Investigators found that Bronx anti-gun violence activist Michael Rodriguez was hiding “in plain sight” when they seized illegal guns and drugs from his Yonkers apartment.
Orange County New York law enforcement officials announced the arrests of 15 people for an alleged interstate drug trafficking conspiracy on Tuesday. Said to be the main supplier of the drug network was 48-year-old Michael Rodriguez — a Yonkers resident and the director of the nonprofit Good Shepherd Services’ program Bronx Rises Against Gun Violence, known as B.R.A.G.
The Orange County District Attorney David Hoovler said that Rodriguez could now face 12.5-25 years on conspiracy charges, and up to 24 years for cocaine possession. He was booked at Orange County Jail without bail last Thursday, where he remains.
In a press conference from Middletown, New York on Tuesday, Hoovler and Orange County police officers detailed the nearly two-year investigation — an undercover effort dubbed “Operation Hide in Plain Sight” — that led to Rodriguez’s arrest, as well as 14 others.
The original target was an Orange County resident by the name of Angelica Rodriguez — no relation to Michael Rodriguez — who investigators said was an alleged big-time narcotic supplier in Middletown from the time she was 15 years old. Law enforcement tapped Angelica Rodriguez’s phone, they said, which led them to her many associates — including Michael Rodriguez, the alleged main supplier.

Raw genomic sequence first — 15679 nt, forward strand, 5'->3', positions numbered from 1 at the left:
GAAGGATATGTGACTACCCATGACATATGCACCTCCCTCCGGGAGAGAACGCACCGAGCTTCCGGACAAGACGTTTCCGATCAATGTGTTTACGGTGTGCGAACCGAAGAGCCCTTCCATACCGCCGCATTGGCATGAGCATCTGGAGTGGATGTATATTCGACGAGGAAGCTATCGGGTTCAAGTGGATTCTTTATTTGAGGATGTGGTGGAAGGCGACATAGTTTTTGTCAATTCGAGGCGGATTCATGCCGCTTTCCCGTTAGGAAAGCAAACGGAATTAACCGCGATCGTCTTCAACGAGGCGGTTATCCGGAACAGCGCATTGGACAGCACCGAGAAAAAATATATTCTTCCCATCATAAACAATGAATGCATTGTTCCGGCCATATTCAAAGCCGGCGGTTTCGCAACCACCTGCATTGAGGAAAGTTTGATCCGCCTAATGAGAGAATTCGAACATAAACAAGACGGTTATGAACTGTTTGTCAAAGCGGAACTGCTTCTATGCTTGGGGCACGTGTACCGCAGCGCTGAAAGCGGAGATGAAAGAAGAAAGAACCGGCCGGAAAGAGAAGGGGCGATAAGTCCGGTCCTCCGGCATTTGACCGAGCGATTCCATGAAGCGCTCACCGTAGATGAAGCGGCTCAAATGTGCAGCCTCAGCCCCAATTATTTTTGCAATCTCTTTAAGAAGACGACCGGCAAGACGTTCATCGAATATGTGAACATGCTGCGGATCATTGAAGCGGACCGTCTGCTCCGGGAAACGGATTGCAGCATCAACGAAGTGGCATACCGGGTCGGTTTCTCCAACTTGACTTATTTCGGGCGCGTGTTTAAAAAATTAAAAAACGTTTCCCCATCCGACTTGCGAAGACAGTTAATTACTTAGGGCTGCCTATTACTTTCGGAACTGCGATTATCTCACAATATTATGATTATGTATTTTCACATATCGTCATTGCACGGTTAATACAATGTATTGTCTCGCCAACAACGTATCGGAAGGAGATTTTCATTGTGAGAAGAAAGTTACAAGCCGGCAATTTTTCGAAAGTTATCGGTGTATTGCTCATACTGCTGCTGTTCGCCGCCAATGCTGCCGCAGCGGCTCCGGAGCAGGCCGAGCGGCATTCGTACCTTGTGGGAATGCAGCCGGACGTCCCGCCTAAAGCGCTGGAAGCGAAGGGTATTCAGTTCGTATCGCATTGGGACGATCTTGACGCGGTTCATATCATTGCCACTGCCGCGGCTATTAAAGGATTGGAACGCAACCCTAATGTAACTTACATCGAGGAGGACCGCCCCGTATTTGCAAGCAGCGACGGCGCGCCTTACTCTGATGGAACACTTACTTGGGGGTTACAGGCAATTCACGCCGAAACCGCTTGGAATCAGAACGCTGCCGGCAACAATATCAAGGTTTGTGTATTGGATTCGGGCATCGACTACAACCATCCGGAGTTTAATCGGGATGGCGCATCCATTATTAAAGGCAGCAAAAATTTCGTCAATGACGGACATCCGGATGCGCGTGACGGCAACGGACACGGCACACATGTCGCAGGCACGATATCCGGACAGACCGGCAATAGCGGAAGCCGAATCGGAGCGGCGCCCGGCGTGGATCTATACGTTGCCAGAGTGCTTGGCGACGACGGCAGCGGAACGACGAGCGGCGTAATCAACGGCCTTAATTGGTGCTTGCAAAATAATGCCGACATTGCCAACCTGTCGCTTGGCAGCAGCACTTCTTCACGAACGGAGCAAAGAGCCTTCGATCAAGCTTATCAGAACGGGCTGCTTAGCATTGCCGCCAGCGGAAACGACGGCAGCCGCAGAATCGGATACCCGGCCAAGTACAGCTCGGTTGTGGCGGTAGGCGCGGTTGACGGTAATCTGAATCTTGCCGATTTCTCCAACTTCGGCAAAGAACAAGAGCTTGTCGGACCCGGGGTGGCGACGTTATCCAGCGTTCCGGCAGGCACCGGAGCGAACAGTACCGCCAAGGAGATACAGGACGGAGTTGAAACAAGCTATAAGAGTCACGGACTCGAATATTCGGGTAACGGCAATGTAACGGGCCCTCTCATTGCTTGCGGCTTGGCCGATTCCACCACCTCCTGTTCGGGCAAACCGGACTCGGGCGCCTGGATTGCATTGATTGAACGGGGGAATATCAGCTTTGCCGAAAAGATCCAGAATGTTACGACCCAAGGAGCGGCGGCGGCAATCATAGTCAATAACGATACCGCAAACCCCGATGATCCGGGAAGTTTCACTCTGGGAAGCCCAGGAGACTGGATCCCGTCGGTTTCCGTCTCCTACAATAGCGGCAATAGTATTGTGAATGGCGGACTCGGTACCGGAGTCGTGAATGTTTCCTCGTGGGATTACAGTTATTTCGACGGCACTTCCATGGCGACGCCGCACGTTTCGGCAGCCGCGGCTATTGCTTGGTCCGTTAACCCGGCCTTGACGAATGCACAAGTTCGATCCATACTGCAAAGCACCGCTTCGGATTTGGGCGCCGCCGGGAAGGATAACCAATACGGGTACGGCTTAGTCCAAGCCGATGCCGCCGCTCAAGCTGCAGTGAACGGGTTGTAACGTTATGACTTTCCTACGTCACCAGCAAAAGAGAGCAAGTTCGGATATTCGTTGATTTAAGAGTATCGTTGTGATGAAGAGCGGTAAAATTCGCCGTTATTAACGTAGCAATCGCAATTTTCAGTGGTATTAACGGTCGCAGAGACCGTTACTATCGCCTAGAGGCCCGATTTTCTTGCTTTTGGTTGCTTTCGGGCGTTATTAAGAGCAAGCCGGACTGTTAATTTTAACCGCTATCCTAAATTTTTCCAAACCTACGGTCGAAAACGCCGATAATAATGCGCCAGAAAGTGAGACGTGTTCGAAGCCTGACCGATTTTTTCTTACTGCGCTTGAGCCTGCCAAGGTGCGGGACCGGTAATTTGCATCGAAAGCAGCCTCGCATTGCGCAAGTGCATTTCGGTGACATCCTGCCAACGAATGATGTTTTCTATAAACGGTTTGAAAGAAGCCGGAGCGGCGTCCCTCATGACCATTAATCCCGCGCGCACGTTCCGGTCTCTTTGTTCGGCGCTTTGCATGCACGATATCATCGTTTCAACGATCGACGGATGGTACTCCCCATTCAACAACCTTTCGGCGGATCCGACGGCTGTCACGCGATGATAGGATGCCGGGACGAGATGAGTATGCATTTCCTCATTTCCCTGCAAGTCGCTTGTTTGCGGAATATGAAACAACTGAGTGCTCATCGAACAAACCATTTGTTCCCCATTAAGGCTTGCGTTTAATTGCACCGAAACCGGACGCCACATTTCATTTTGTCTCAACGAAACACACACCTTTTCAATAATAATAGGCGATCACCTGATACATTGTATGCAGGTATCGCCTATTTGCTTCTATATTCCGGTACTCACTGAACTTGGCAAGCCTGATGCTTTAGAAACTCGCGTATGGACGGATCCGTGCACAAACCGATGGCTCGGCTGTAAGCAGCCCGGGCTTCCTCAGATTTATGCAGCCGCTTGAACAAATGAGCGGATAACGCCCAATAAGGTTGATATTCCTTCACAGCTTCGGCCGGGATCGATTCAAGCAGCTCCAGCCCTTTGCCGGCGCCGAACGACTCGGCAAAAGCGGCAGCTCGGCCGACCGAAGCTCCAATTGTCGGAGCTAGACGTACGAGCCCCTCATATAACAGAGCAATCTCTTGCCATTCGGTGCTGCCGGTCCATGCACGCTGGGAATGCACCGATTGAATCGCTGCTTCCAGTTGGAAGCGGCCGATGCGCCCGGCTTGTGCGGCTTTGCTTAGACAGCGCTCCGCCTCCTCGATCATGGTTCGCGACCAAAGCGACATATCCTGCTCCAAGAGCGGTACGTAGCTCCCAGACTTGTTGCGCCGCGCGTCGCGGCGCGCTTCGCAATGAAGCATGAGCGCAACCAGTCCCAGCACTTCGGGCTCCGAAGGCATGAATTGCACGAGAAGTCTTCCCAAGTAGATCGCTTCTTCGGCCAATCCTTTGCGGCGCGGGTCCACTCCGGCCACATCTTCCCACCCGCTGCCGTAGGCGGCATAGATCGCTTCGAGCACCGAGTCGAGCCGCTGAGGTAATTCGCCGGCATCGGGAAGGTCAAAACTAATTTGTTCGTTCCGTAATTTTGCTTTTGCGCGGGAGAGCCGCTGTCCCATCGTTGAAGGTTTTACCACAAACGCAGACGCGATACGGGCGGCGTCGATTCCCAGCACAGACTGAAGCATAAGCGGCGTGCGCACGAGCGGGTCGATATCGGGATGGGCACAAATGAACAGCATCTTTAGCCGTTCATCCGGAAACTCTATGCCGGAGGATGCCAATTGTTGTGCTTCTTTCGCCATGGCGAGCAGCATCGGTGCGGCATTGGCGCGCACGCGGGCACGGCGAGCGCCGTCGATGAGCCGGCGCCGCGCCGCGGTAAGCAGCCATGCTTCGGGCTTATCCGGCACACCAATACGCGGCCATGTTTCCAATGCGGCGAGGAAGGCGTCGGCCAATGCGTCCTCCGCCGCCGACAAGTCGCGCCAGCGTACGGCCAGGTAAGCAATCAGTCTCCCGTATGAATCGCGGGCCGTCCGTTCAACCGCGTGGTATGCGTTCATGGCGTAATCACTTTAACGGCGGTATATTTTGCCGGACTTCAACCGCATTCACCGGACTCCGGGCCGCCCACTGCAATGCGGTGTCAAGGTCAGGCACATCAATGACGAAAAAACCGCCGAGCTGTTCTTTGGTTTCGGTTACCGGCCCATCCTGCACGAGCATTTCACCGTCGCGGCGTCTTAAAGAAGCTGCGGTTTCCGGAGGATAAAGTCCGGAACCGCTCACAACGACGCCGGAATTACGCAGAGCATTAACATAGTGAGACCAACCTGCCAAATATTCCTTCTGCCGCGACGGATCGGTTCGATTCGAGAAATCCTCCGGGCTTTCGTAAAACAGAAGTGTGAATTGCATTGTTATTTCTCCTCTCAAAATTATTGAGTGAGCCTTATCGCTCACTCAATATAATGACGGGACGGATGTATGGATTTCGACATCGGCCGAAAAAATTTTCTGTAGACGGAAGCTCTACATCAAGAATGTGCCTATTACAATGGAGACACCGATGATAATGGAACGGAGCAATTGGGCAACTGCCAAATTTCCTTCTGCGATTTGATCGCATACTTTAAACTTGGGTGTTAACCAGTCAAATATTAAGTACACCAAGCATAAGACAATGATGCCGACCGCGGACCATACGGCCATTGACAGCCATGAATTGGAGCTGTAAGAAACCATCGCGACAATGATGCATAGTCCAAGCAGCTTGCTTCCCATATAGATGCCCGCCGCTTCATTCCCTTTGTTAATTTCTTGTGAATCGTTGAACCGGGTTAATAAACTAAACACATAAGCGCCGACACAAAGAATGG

Hoovler said cops seized more than $165,000 in cash, two guns — one with a defaced serial number — and more than 1.5 kilos of cocaine along with other paraphernalia from Michael Rodriguez’s residence in the Getty Square section of Yonkers.
Michael Rodriguez was charged with first-degree criminal possession of a controlled substance (cocaine), second-degree criminal possession of a weapon and second-degree conspiracy, according to the criminal complaint. The conspiracy charges center on his alleged role in supplying narcotics to others, who would sell them.
The DA noted that Michael Rodriguez’s line of work made his arrest a let down all the more.
“The very guy that we have that’s supposed to be stopping gun violence in one jurisdiction, in New York City, is poisoning our jurisdiction up here,” Hoovler said. “It’s kind of ironic that it’s ‘Bronx Rises Against Gun Violence’ — he had two guns.”